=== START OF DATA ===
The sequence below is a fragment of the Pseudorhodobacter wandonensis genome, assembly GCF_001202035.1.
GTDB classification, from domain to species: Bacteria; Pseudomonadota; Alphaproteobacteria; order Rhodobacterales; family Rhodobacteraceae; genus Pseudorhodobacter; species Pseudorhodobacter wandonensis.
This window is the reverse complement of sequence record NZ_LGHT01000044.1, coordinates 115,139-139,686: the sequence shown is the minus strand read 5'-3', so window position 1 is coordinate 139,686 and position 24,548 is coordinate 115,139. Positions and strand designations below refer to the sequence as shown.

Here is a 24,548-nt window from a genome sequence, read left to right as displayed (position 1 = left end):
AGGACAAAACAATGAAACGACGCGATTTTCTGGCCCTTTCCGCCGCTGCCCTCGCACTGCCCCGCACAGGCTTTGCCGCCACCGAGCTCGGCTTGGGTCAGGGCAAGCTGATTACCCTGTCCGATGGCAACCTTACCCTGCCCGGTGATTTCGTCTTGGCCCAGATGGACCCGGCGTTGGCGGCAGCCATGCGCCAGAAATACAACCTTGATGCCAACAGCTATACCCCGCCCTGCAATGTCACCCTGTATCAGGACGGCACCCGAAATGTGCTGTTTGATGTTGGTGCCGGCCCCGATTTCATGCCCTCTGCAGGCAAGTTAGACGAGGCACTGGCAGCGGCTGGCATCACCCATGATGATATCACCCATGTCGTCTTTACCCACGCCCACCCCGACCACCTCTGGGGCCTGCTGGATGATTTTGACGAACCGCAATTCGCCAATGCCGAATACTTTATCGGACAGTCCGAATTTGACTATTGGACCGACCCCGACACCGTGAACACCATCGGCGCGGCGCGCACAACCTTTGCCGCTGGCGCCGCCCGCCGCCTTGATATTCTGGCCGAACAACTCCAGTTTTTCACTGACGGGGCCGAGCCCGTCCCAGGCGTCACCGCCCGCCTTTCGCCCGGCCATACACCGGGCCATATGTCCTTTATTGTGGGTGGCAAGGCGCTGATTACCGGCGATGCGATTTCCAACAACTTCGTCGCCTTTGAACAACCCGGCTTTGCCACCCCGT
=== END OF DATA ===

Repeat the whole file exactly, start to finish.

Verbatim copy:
The sequence below is a fragment of the Pseudorhodobacter wandonensis genome, assembly GCF_001202035.1.
GTDB classification, from domain to species: Bacteria; Pseudomonadota; Alphaproteobacteria; order Rhodobacterales; family Rhodobacteraceae; genus Pseudorhodobacter; species Pseudorhodobacter wandonensis.
This window is the reverse complement of sequence record NZ_LGHT01000044.1, coordinates 115,139-139,686: the sequence shown is the minus strand read 5'-3', so window position 1 is coordinate 139,686 and position 24,548 is coordinate 115,139. Positions and strand designations below refer to the sequence as shown.

Here is a 24,548-nt window from a genome sequence, read left to right as displayed (position 1 = left end):
AGGACAAAACAATGAAACGACGCGATTTTCTGGCCCTTTCCGCCGCTGCCCTCGCACTGCCCCGCACAGGCTTTGCCGCCACCGAGCTCGGCTTGGGTCAGGGCAAGCTGATTACCCTGTCCGATGGCAACCTTACCCTGCCCGGTGATTTCGTCTTGGCCCAGATGGACCCGGCGTTGGCGGCAGCCATGCGCCAGAAATACAACCTTGATGCCAACAGCTATACCCCGCCCTGCAATGTCACCCTGTATCAGGACGGCACCCGAAATGTGCTGTTTGATGTTGGTGCCGGCCCCGATTTCATGCCCTCTGCAGGCAAGTTAGACGAGGCACTGGCAGCGGCTGGCATCACCCATGATGATATCACCCATGTCGTCTTTACCCACGCCCACCCCGACCACCTCTGGGGCCTGCTGGATGATTTTGACGAACCGCAATTCGCCAATGCCGAATACTTTATCGGACAGTCCGAATTTGACTATTGGACCGACCCCGACACCGTGAACACCATCGGCGCGGCGCGCACAACCTTTGCCGCTGGCGCCGCCCGCCGCCTTGATATTCTGGCCGAACAACTCCAGTTTTTCACTGACGGGGCCGAGCCCGTCCCAGGCGTCACCGCCCGCCTTTCGCCCGGCCATACACCGGGCCATATGTCCTTTATTGTGGGTGGCAAGGCGCTGATTACCGGCGATGCGATTTCCAACAACTTCGTCGCCTTTGAACAACCCGGCTTTGCCACCCCGT